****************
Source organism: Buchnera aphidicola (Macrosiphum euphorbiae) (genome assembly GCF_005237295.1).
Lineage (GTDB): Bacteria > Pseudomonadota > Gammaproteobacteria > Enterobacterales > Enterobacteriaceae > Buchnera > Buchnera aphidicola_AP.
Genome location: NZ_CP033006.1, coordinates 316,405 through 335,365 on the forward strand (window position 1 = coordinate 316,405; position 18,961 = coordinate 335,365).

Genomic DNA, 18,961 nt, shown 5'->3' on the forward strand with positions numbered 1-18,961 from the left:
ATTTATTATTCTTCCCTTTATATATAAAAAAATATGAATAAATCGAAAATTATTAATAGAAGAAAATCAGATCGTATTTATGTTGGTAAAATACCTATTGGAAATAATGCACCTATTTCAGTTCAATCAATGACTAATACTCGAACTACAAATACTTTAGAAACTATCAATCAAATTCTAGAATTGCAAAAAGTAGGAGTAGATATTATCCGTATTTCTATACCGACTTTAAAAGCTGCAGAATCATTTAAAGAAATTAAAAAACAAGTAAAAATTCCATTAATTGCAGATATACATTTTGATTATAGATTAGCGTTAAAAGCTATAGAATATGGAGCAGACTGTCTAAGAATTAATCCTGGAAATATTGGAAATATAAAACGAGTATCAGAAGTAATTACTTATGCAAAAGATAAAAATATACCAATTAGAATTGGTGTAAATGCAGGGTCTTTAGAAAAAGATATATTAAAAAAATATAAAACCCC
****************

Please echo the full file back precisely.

Source organism: Buchnera aphidicola (Macrosiphum euphorbiae) (genome assembly GCF_005237295.1).
Lineage (GTDB): Bacteria > Pseudomonadota > Gammaproteobacteria > Enterobacterales > Enterobacteriaceae > Buchnera > Buchnera aphidicola_AP.
Genome location: NZ_CP033006.1, coordinates 316,405 through 335,365 on the forward strand (window position 1 = coordinate 316,405; position 18,961 = coordinate 335,365).

Genomic DNA, 18,961 nt, shown 5'->3' on the forward strand with positions numbered 1-18,961 from the left:
ATTTATTATTCTTCCCTTTATATATAAAAAAATATGAATAAATCGAAAATTATTAATAGAAGAAAATCAGATCGTATTTATGTTGGTAAAATACCTATTGGAAATAATGCACCTATTTCAGTTCAATCAATGACTAATACTCGAACTACAAATACTTTAGAAACTATCAATCAAATTCTAGAATTGCAAAAAGTAGGAGTAGATATTATCCGTATTTCTATACCGACTTTAAAAGCTGCAGAATCATTTAAAGAAATTAAAAAACAAGTAAAAATTCCATTAATTGCAGATATACATTTTGATTATAGATTAGCGTTAAAAGCTATAGAATATGGAGCAGACTGTCTAAGAATTAATCCTGGAAATATTGGAAATATAAAACGAGTATCAGAAGTAATTACTTATGCAAAAGATAAAAATATACCAATTAGAATTGGTGTAAATGCAGGGTCTTTAGAAAAAGATATATTAAAAAAATATAAAACCCC